Thursday 9 August 2012

Lest We Forget (The BBC Clearly Have)

The BBC's coverage of disabled people over the last couple of years has been very hit and miss, from highs like last week's Panorama investigation of ATOS and the WCA, to lows like Panorama implying we're all on the fiddle and swanning around in yachts and Jags. Mostly it's been bad, with Auntie Beeb foregoing investigative reporting in favour of whatever twisted press release the DWP has put out most recently. And the less said about John Humphrys' propaganda piece for the Tories, or the odious Saints and Scroungers, the better.

When it was announced that the BBC had successfully bid to broadcast the Olympics, but had chosen not to cover the Paralympics, it seemed like more of the same. But I have to admit, their Olympic coverage has been generally superb. Tonight the BBC particularly impressed me, in the run-up to Usain Bolt's defence of his 200m title they chose to focus on one of the black-spots of Olympic history, the persecution of American 200m sprinters Tommie Smith (Gold) and John Carlos (Bronze) for giving Black Power salutes during the medal ceremony at the 1968 Olympics in Mexico City, and of Australian medalist Peter Norman (Silver) for supporting them by wearing an "Olympic Project for Human Rights" badge. Smith and Carlos were sent home from the Games, while Norman was reprimanded, excluded from the team for the 1972 Games, despite having set a national record that still stands, and even excluded from being a guest at the 2000 Sydney Games. Not exactly the shining example of the Olympic Spirit we might have hoped for.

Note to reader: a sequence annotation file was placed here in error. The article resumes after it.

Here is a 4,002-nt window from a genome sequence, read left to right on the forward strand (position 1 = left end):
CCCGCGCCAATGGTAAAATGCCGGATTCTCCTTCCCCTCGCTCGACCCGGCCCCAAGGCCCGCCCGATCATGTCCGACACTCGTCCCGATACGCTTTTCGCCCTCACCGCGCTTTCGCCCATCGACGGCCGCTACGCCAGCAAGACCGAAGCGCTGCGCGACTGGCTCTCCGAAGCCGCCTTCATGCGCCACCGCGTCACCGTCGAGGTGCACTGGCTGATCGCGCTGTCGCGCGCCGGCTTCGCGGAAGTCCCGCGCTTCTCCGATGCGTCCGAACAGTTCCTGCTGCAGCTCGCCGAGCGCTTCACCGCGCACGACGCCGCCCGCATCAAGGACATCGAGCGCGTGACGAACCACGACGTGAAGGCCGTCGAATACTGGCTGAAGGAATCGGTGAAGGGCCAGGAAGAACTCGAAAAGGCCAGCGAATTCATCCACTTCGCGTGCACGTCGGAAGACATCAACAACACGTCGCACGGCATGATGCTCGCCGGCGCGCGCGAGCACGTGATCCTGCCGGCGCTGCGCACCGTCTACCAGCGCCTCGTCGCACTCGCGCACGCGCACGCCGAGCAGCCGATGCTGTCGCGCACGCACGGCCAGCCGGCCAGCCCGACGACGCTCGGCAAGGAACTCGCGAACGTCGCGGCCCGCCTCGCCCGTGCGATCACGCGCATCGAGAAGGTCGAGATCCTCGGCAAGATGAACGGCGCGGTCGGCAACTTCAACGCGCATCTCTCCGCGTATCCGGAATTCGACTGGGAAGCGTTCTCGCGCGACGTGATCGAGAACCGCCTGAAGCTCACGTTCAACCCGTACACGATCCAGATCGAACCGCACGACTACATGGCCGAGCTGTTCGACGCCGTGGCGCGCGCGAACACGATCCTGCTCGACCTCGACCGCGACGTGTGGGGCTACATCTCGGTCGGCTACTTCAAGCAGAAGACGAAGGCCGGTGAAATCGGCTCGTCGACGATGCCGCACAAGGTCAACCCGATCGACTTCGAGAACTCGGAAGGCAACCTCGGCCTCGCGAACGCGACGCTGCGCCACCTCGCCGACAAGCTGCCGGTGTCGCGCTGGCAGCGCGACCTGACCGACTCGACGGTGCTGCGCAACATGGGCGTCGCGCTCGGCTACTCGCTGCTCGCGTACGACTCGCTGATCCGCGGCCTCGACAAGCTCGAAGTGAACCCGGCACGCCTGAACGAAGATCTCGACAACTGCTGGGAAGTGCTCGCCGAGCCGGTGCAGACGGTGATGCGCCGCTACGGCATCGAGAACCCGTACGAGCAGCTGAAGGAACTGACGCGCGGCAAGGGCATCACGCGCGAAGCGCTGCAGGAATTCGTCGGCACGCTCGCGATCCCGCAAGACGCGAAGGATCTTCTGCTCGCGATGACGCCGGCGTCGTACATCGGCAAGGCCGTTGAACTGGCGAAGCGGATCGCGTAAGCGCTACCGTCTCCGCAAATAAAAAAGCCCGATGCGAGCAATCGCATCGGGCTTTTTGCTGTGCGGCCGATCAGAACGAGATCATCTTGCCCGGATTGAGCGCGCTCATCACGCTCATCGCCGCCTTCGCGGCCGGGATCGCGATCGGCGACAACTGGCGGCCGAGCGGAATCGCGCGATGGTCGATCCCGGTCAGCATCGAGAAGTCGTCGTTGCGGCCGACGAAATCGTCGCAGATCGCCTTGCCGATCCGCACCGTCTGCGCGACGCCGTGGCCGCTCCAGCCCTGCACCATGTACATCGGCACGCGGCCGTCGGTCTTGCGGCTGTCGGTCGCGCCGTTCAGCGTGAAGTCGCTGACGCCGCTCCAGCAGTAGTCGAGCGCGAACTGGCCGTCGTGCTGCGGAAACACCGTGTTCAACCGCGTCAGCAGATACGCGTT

After that piece of superb coverage I was even more delighted when they segued into another documentary piece, this one looking at the 1936 Berlin Games, and the horror of Eugenics. And that was when the BBC blew it. Less than three weeks away from the Paralympics, they listed the targets of the Holocaust as "Roma, Trade Unionists, Homosexuals and Jews". In a piece focussed on Eugenics under Hitler, with the Paralympics days away, they forgot to include Disabled People. It's difficult to describe what a kick in the teeth that was. Germany's own disabled people, followed soon enough by disabled people in occupied territories like Poland, were systematically slaughtered in the Aktion T4 programme, and it was the techniques applied against disabled victims that subsequently were targeted against those people the BBC did remember to list. Almost inevitably it is disabled people, the first victims, who are the forgotten victims of the Holocaust, just as the discrimination we face on the streets of contemporary Britain is overlooked or whitewashed away. In the run up to the Paralympics is it really too much to hope that the BBC might do better?

"Then they came for the sick, the so-called incurables,
And I remained silent because I was not disabled"
Pastor Martin Niemoeller (early version)

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